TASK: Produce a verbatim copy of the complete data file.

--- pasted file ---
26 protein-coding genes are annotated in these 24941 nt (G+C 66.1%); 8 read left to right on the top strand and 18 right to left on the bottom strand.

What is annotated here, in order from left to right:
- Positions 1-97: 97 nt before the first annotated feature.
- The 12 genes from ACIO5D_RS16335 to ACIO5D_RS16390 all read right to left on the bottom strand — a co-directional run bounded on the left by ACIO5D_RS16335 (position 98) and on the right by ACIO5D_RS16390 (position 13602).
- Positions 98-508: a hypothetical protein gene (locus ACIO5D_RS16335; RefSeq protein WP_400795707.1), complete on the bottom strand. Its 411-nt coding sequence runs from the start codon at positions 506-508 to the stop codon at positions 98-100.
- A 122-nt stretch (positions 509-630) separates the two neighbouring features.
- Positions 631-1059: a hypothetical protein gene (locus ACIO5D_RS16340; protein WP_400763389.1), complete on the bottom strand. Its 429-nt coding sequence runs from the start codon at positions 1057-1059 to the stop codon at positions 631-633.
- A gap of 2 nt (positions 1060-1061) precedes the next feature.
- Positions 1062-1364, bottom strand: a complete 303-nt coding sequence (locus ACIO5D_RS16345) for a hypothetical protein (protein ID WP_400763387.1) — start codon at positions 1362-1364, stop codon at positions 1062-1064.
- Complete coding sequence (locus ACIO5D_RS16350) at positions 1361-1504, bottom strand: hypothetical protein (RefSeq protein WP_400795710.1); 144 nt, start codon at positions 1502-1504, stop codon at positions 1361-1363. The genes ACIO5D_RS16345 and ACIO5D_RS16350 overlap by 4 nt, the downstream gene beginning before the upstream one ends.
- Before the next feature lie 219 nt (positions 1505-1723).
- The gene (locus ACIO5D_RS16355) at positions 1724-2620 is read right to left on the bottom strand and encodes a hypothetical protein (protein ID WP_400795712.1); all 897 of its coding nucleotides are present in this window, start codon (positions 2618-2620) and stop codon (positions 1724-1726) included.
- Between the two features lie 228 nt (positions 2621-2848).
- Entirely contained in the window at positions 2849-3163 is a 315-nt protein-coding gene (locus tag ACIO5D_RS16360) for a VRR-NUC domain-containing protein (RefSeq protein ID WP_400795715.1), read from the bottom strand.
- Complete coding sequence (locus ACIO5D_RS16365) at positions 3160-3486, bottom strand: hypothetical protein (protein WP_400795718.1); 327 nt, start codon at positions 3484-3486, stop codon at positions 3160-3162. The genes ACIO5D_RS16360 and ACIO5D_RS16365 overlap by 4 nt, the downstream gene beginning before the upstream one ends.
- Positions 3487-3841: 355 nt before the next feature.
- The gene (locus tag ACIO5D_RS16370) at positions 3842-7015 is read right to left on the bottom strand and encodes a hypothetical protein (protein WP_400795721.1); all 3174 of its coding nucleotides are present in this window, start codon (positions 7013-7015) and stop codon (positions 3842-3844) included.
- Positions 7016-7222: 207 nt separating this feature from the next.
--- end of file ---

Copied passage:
26 protein-coding genes are annotated in these 24941 nt (G+C 66.1%); 8 read left to right on the top strand and 18 right to left on the bottom strand.

What is annotated here, in order from left to right:
- Positions 1-97: 97 nt before the first annotated feature.
- The 12 genes from ACIO5D_RS16335 to ACIO5D_RS16390 all read right to left on the bottom strand — a co-directional run bounded on the left by ACIO5D_RS16335 (position 98) and on the right by ACIO5D_RS16390 (position 13602).
- Positions 98-508: a hypothetical protein gene (locus ACIO5D_RS16335; RefSeq protein WP_400795707.1), complete on the bottom strand. Its 411-nt coding sequence runs from the start codon at positions 506-508 to the stop codon at positions 98-100.
- A 122-nt stretch (positions 509-630) separates the two neighbouring features.
- Positions 631-1059: a hypothetical protein gene (locus ACIO5D_RS16340; protein WP_400763389.1), complete on the bottom strand. Its 429-nt coding sequence runs from the start codon at positions 1057-1059 to the stop codon at positions 631-633.
- A gap of 2 nt (positions 1060-1061) precedes the next feature.
- Positions 1062-1364, bottom strand: a complete 303-nt coding sequence (locus ACIO5D_RS16345) for a hypothetical protein (protein ID WP_400763387.1) — start codon at positions 1362-1364, stop codon at positions 1062-1064.
- Complete coding sequence (locus ACIO5D_RS16350) at positions 1361-1504, bottom strand: hypothetical protein (RefSeq protein WP_400795710.1); 144 nt, start codon at positions 1502-1504, stop codon at positions 1361-1363. The genes ACIO5D_RS16345 and ACIO5D_RS16350 overlap by 4 nt, the downstream gene beginning before the upstream one ends.
- Before the next feature lie 219 nt (positions 1505-1723).
- The gene (locus ACIO5D_RS16355) at positions 1724-2620 is read right to left on the bottom strand and encodes a hypothetical protein (protein ID WP_400795712.1); all 897 of its coding nucleotides are present in this window, start codon (positions 2618-2620) and stop codon (positions 1724-1726) included.
- Between the two features lie 228 nt (positions 2621-2848).
- Entirely contained in the window at positions 2849-3163 is a 315-nt protein-coding gene (locus tag ACIO5D_RS16360) for a VRR-NUC domain-containing protein (RefSeq protein ID WP_400795715.1), read from the bottom strand.
- Complete coding sequence (locus ACIO5D_RS16365) at positions 3160-3486, bottom strand: hypothetical protein (protein WP_400795718.1); 327 nt, start codon at positions 3484-3486, stop codon at positions 3160-3162. The genes ACIO5D_RS16360 and ACIO5D_RS16365 overlap by 4 nt, the downstream gene beginning before the upstream one ends.
- Positions 3487-3841: 355 nt before the next feature.
- The gene (locus tag ACIO5D_RS16370) at positions 3842-7015 is read right to left on the bottom strand and encodes a hypothetical protein (protein WP_400795721.1); all 3174 of its coding nucleotides are present in this window, start codon (positions 7013-7015) and stop codon (positions 3842-3844) included.
- Positions 7016-7222: 207 nt separating this feature from the next.